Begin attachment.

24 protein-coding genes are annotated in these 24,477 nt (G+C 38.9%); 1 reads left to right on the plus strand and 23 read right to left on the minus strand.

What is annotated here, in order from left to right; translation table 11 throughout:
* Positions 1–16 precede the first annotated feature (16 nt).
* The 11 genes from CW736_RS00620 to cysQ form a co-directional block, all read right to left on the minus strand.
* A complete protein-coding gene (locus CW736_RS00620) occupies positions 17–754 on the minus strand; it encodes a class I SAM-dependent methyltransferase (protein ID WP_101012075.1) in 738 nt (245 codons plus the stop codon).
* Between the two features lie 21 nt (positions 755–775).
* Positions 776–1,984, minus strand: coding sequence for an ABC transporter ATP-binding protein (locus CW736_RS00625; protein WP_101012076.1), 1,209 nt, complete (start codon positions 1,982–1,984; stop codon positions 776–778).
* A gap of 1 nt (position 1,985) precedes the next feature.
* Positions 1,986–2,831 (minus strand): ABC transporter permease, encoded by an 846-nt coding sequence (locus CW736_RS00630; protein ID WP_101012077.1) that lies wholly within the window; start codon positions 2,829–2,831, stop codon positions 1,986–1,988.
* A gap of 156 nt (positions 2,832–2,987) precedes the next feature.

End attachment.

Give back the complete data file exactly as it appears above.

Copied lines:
24 protein-coding genes are annotated in these 24,477 nt (G+C 38.9%); 1 reads left to right on the plus strand and 23 read right to left on the minus strand.

What is annotated here, in order from left to right; translation table 11 throughout:
* Positions 1–16 precede the first annotated feature (16 nt).
* The 11 genes from CW736_RS00620 to cysQ form a co-directional block, all read right to left on the minus strand.
* A complete protein-coding gene (locus CW736_RS00620) occupies positions 17–754 on the minus strand; it encodes a class I SAM-dependent methyltransferase (protein ID WP_101012075.1) in 738 nt (245 codons plus the stop codon).
* Between the two features lie 21 nt (positions 755–775).
* Positions 776–1,984, minus strand: coding sequence for an ABC transporter ATP-binding protein (locus CW736_RS00625; protein WP_101012076.1), 1,209 nt, complete (start codon positions 1,982–1,984; stop codon positions 776–778).
* A gap of 1 nt (position 1,985) precedes the next feature.
* Positions 1,986–2,831 (minus strand): ABC transporter permease, encoded by an 846-nt coding sequence (locus CW736_RS00630; protein ID WP_101012077.1) that lies wholly within the window; start codon positions 2,829–2,831, stop codon positions 1,986–1,988.
* A gap of 156 nt (positions 2,832–2,987) precedes the next feature.